The Dutch Opera House offers last minute unsold tickets as well as discounts for seniors (over 65), youths, and those with a stage pass. [Why last minute, why discounted? - see box on left.] Such a generous ticketing policy reminded me of a Dutch concert pianist who once complained to me, "Holland is flat. No one wants to be the nail that sticks out. If there's a hill, we level it. If there's a hole, we fill it. We don't have a culture of competition." On the bright side, I'd say, the flatness also provides a level playing field for arts appreciation, affordable for all.

From row 18, I could see that the entire hall was full except for a few empty seats around me. A young man sat down at the far end, with one empty seat between us. I asked if he had something to do with the show, to which he replied, "I am the understudy for Oppenheimer." Soon after, a man with a strange haircut (front hair standing straight up) holding a writing pad and a thin white paperback approached me and asked, "Is this seat taken?"

"No, it's free," I replied, remembering that the box office had given me one of the last seats in the row for handicapped guests. I was amused that this man in white sneakers was drawn to the hardback novel in my hand.

"That looks like an interesting book," he remarked.

"Body and soul --- it's a story about a child prodigy in New York." I proudly added: "a birthday present from my piano students."

I felt then that a conversation would have followed, but I was too shy at my first Dutch opera to pry into the American's reason for being here. There were plenty of tourists, for sure, and plenty of important people. During the opera, he watched and scribbled noisily on his pad. Obviously he was a member of the opera team.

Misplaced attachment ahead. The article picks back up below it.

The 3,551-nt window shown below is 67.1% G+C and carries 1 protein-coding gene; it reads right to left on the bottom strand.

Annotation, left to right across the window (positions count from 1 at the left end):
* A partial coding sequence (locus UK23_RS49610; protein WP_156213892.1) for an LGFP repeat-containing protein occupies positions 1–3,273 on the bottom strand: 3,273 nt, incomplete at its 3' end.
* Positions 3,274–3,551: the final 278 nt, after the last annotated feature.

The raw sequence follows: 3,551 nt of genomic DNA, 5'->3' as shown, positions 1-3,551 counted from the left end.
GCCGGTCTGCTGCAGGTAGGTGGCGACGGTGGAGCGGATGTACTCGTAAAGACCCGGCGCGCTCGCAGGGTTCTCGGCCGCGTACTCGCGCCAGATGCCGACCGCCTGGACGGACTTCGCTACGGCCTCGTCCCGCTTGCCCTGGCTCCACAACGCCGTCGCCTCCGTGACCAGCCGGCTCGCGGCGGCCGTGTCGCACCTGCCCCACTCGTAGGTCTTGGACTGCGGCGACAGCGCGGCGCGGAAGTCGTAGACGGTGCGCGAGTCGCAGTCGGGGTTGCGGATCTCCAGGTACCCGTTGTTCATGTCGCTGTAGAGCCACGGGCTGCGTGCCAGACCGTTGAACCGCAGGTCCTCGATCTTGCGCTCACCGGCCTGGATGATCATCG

What a contrast this experience of "Doctor Atomic" was from that of Philip Glass' Music in Twelve Parts the previous night. I could not allow myself to fall asleep though some moments of John Adams' music could be labelled "minimalist" as was Glass' earlier monumental work. There was too much going on, too much at stake as I attempted to understand the words sung by the Dutch opera choir who narrated the opening scene, followed by recitatives of the physicists Edward Teller and J.Robert Oppenheimer. Who was who? Who said what? That was when I wished I had the row 5 ticket of the previous evening. But then, this opera was 3 hours long with one intermission whereas Music in Twelve Parts was over four hours with three intermissions.

At least the opera was in English, I reassured myself that I should be able to understand everything without the programme book or the libretto at hand. The opera was about the final days of the Manhattan Project before the testing of the first atomic bomb in the months of June and July 1945 in the Los Alamos research lab in New Mexico. After the defeat of Germany in World War II, many questions surfaced. Was such a bomb still essential to end the war in the Pacific? Was it necessary to counter the Russian threat? Would a demonstration of its powers be enough or should it actually be used? Should scientists influence political decisions?

Those questions are as relevant today: should musicians comment on societal concerns? The music weaves a story of its own. I couldn't help following the energetic conductor, Lawrence Renes commanding the show. The Netherlands Philharmonic Orchestra sprawled the entire pit under the stage creating enormous and essential accompaniment to the unfolding story. The instrumental music alone would satisfy my thirst.

During the intermission, I asked the young man sitting near me what an understudy was. It was a dead giveaway that I knew nothing about operas and how they worked. He patiently explained that he rehearsed with the cast, the choir, and orchestra in the lead singer's absence. The set was flown over from San Francisco while the lead singers made their own way here. He further added that Amsterdam was the second place of performance and Chicago would be next.

In the foyer where champagne and wine were served, I flipped through the Dutch Opera House's publication Odeon magazine to read about the opera. There was a picture of John Adams and the American with the strange haircut who sat next to me. He was none other than Peter Sellars, the librettist, who was probably taking notes on how the next performance could be improved or tweaked. How humbled I felt to have sat next to him!